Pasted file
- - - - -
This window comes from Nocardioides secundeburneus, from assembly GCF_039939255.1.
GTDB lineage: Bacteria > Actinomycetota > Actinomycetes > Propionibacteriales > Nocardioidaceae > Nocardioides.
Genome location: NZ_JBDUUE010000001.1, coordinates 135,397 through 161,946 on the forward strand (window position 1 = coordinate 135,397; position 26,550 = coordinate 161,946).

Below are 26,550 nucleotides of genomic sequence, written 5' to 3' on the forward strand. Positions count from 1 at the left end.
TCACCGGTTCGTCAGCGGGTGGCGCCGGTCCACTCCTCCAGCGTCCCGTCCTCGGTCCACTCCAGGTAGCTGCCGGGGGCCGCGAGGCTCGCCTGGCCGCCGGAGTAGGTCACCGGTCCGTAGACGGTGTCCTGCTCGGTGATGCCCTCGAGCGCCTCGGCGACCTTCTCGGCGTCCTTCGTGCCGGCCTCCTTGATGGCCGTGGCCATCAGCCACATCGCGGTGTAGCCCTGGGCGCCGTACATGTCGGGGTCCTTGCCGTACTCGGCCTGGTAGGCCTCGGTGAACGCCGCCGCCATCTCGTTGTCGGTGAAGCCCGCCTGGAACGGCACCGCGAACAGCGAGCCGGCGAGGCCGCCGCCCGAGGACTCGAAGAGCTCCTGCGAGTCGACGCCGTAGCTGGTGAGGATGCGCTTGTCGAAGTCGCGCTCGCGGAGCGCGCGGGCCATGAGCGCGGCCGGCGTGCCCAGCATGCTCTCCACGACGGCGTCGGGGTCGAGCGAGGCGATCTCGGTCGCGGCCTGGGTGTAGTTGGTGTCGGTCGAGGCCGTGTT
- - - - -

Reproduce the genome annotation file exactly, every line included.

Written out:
This window comes from Nocardioides secundeburneus, from assembly GCF_039939255.1.
GTDB lineage: Bacteria > Actinomycetota > Actinomycetes > Propionibacteriales > Nocardioidaceae > Nocardioides.
Genome location: NZ_JBDUUE010000001.1, coordinates 135,397 through 161,946 on the forward strand (window position 1 = coordinate 135,397; position 26,550 = coordinate 161,946).

Below are 26,550 nucleotides of genomic sequence, written 5' to 3' on the forward strand. Positions count from 1 at the left end.
TCACCGGTTCGTCAGCGGGTGGCGCCGGTCCACTCCTCCAGCGTCCCGTCCTCGGTCCACTCCAGGTAGCTGCCGGGGGCCGCGAGGCTCGCCTGGCCGCCGGAGTAGGTCACCGGTCCGTAGACGGTGTCCTGCTCGGTGATGCCCTCGAGCGCCTCGGCGACCTTCTCGGCGTCCTTCGTGCCGGCCTCCTTGATGGCCGTGGCCATCAGCCACATCGCGGTGTAGCCCTGGGCGCCGTACATGTCGGGGTCCTTGCCGTACTCGGCCTGGTAGGCCTCGGTGAACGCCGCCGCCATCTCGTTGTCGGTGAAGCCCGCCTGGAACGGCACCGCGAACAGCGAGCCGGCGAGGCCGCCGCCCGAGGACTCGAAGAGCTCCTGCGAGTCGACGCCGTAGCTGGTGAGGATGCGCTTGTCGAAGTCGCGCTCGCGGAGCGCGCGGGCCATGAGCGCGGCCGGCGTGCCCAGCATGCTCTCCACGACGGCGTCGGGGTCGAGCGAGGCGATCTCGGTCGCGGCCTGGGTGTAGTTGGTGTCGGTCGAGGCCGTGTT